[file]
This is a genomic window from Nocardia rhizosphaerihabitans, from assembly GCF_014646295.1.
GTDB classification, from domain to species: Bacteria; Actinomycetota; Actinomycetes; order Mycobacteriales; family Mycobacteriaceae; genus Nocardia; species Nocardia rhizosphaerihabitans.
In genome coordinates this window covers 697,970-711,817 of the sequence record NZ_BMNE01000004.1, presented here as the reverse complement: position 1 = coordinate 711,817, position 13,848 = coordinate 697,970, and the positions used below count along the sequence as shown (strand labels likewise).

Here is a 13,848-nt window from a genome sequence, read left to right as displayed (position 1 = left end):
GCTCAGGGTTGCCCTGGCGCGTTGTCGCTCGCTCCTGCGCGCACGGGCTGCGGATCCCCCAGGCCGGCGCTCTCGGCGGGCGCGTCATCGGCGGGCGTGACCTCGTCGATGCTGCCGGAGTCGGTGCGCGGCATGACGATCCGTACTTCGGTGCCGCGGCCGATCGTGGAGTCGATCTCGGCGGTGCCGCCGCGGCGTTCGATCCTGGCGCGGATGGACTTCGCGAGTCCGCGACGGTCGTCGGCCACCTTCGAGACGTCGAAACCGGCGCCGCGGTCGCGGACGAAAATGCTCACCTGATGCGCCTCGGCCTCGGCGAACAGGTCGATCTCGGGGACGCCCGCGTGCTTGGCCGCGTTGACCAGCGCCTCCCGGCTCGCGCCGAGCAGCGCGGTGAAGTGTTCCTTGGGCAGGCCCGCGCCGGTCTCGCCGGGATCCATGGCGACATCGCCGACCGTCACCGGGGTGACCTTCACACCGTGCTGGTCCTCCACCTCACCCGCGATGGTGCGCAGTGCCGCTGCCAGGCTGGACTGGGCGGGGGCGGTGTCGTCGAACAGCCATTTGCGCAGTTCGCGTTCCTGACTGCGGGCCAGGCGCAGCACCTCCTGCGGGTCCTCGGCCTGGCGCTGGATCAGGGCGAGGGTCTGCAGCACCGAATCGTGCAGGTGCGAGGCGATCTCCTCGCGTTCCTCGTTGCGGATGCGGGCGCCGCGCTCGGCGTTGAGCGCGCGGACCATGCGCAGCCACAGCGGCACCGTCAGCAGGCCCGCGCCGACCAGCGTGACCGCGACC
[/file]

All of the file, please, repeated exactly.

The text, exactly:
This is a genomic window from Nocardia rhizosphaerihabitans, from assembly GCF_014646295.1.
GTDB classification, from domain to species: Bacteria; Actinomycetota; Actinomycetes; order Mycobacteriales; family Mycobacteriaceae; genus Nocardia; species Nocardia rhizosphaerihabitans.
In genome coordinates this window covers 697,970-711,817 of the sequence record NZ_BMNE01000004.1, presented here as the reverse complement: position 1 = coordinate 711,817, position 13,848 = coordinate 697,970, and the positions used below count along the sequence as shown (strand labels likewise).

Here is a 13,848-nt window from a genome sequence, read left to right as displayed (position 1 = left end):
GCTCAGGGTTGCCCTGGCGCGTTGTCGCTCGCTCCTGCGCGCACGGGCTGCGGATCCCCCAGGCCGGCGCTCTCGGCGGGCGCGTCATCGGCGGGCGTGACCTCGTCGATGCTGCCGGAGTCGGTGCGCGGCATGACGATCCGTACTTCGGTGCCGCGGCCGATCGTGGAGTCGATCTCGGCGGTGCCGCCGCGGCGTTCGATCCTGGCGCGGATGGACTTCGCGAGTCCGCGACGGTCGTCGGCCACCTTCGAGACGTCGAAACCGGCGCCGCGGTCGCGGACGAAAATGCTCACCTGATGCGCCTCGGCCTCGGCGAACAGGTCGATCTCGGGGACGCCCGCGTGCTTGGCCGCGTTGACCAGCGCCTCCCGGCTCGCGCCGAGCAGCGCGGTGAAGTGTTCCTTGGGCAGGCCCGCGCCGGTCTCGCCGGGATCCATGGCGACATCGCCGACCGTCACCGGGGTGACCTTCACACCGTGCTGGTCCTCCACCTCACCCGCGATGGTGCGCAGTGCCGCTGCCAGGCTGGACTGGGCGGGGGCGGTGTCGTCGAACAGCCATTTGCGCAGTTCGCGTTCCTGACTGCGGGCCAGGCGCAGCACCTCCTGCGGGTCCTCGGCCTGGCGCTGGATCAGGGCGAGGGTCTGCAGCACCGAATCGTGCAGGTGCGAGGCGATCTCCTCGCGTTCCTCGTTGCGGATGCGGGCGCCGCGCTCGGCGTTGAGCGCGCGGACCATGCGCAGCCACAGCGGCACCGTCAGCAGGCCCGCGCCGACCAGCGTGACCGCGACC